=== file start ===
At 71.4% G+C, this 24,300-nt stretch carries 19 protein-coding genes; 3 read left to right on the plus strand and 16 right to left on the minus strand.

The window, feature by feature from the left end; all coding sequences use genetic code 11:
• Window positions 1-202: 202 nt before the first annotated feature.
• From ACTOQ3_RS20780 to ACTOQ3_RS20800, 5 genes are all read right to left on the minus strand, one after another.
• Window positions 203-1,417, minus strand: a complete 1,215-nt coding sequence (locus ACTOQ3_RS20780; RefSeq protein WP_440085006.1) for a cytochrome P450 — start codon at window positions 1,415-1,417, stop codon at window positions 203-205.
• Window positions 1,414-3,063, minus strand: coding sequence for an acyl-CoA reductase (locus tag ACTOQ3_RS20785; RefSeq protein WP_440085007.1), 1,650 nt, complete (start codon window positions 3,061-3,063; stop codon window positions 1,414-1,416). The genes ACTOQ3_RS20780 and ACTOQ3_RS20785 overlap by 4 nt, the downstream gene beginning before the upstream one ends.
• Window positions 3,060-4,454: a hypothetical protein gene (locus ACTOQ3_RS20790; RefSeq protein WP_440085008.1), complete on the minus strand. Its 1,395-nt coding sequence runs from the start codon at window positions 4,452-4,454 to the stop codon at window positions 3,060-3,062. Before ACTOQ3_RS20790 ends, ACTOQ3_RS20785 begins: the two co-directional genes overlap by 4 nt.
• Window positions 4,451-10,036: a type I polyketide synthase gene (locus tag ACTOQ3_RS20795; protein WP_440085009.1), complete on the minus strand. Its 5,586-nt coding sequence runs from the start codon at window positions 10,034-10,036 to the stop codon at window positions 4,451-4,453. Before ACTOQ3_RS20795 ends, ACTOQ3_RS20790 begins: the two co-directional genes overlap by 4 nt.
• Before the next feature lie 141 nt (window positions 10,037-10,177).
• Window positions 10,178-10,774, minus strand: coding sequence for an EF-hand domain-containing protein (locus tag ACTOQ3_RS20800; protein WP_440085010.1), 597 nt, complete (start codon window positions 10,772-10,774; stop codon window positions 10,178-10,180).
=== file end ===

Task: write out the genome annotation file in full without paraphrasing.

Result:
At 71.4% G+C, this 24,300-nt stretch carries 19 protein-coding genes; 3 read left to right on the plus strand and 16 right to left on the minus strand.

The window, feature by feature from the left end; all coding sequences use genetic code 11:
• Window positions 1-202: 202 nt before the first annotated feature.
• From ACTOQ3_RS20780 to ACTOQ3_RS20800, 5 genes are all read right to left on the minus strand, one after another.
• Window positions 203-1,417, minus strand: a complete 1,215-nt coding sequence (locus ACTOQ3_RS20780; RefSeq protein WP_440085006.1) for a cytochrome P450 — start codon at window positions 1,415-1,417, stop codon at window positions 203-205.
• Window positions 1,414-3,063, minus strand: coding sequence for an acyl-CoA reductase (locus tag ACTOQ3_RS20785; RefSeq protein WP_440085007.1), 1,650 nt, complete (start codon window positions 3,061-3,063; stop codon window positions 1,414-1,416). The genes ACTOQ3_RS20780 and ACTOQ3_RS20785 overlap by 4 nt, the downstream gene beginning before the upstream one ends.
• Window positions 3,060-4,454: a hypothetical protein gene (locus ACTOQ3_RS20790; RefSeq protein WP_440085008.1), complete on the minus strand. Its 1,395-nt coding sequence runs from the start codon at window positions 4,452-4,454 to the stop codon at window positions 3,060-3,062. Before ACTOQ3_RS20790 ends, ACTOQ3_RS20785 begins: the two co-directional genes overlap by 4 nt.
• Window positions 4,451-10,036: a type I polyketide synthase gene (locus tag ACTOQ3_RS20795; protein WP_440085009.1), complete on the minus strand. Its 5,586-nt coding sequence runs from the start codon at window positions 10,034-10,036 to the stop codon at window positions 4,451-4,453. Before ACTOQ3_RS20795 ends, ACTOQ3_RS20790 begins: the two co-directional genes overlap by 4 nt.
• Before the next feature lie 141 nt (window positions 10,037-10,177).
• Window positions 10,178-10,774, minus strand: coding sequence for an EF-hand domain-containing protein (locus tag ACTOQ3_RS20800; protein WP_440085010.1), 597 nt, complete (start codon window positions 10,772-10,774; stop codon window positions 10,178-10,180).